With LGBTQ Pride Month coming to a close, and exactly two years after its landmark ruling on gay marriage, the United States Supreme Court on Monday made two decisions that could impact the lives of same-sex couples.
Justices ruled against an Arkansas law that prevented same-sex parents from placing both of their names on their children’s birth certificates, but also said they would review a decision by a Colorado appeals court that found a cake shop discriminated against a gay couple when it refused to sell them a cake for their wedding.
Three justices dissented in the Arkansas case, Pavan v. Smith, which involved two married lesbian couples. Justices Clarence Thomas and Samuel Alito joined newly confirmed Justice Neil Gorsuch in his dissent.
The five justices who sided with the plaintiffs ruled that Arkansas’ law was in violation of the court’s 2015 decision in Obergefell v. Hodges, that made same-sex marriage law of the land.
Justices Clarence Thomas and Samuel Alito joined newly confirmed Justice Neil Gorsuch in his dissent. In what was his first case involving LGBTQ rights, Gorsuch argued that the decision in Obergefell was separate from the state’s own systems of birth certification.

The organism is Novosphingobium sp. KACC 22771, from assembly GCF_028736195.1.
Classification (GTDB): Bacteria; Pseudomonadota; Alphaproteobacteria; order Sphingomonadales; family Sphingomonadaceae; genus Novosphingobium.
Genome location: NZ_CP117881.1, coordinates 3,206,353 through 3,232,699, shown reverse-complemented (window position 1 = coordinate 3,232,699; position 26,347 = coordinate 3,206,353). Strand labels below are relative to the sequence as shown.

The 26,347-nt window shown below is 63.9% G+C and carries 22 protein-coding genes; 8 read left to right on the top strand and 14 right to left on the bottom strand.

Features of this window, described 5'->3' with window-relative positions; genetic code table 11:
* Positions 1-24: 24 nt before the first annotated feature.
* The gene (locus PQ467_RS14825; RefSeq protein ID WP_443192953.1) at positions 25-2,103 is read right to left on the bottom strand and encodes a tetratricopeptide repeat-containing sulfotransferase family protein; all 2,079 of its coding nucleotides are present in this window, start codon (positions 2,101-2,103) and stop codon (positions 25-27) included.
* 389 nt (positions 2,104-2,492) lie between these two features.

“Nothing in Obergefell indicates that a birth registration regime based on biology, one no doubt with many analogues across the country and throughout history, offends the Constitution,” Gorsuch wrote.
Susan Sommer, director of Constitutional Litigation for Lambda Legal, disagrees. “[Obergefell] is crystal-clear,” she wrote in an amicus brief in support of the plaintiffs. “Marriage is marriage, and equal is equal.”
Douglas Hallward-Driemeir, one of the lawyers who asked the Supreme Court to hear the case, also helped win the landmark same-sex marriage case two years ago. He argued that, should justices rule in favor of Arkansas, states would be empowered to “once again relegate same-sex couples and their families to the stigma, injury, and inequality of ‘second-tier’ status.”
The ruling also empowers lesbian couples fighting similar statutes in other states that draw a line between husbands and same-sex spouses, such as in Indiana, Alabama, and North Carolina.
But while LGBTQ rights groups like Lambda cheered the court’s decision in Arkansas, they were disappointed that justices decided to review the decision in Masterpiece Cakeshop v. Colorado Civil Rights Commission.
In that case, the Denver cake shop cited the owners’ religious beliefs when refusing to sell a wedding cake to a gay couple. The Colorado Civil Rights Division, responding to complaints filed by the couple David Mullins and Charlie Craig, determined that the cake shop was in violation of state law banning businesses from refusing services based on sexual orientation, a ruling later affirmed in August 2015 by the Colorado Court of Appeals.
The Colorado Supreme Court refused to hear the case, and so the owners of the cake shop took the case to the U.S. Supreme Court. LGBTQ advocates are concerned about the potential domino effect of a Supreme Court ruling in the shop’s favor, such as, for example, emboldening doctors to refuse to see expectant single mothers, or landlords to refuse to rent to same-sex couples.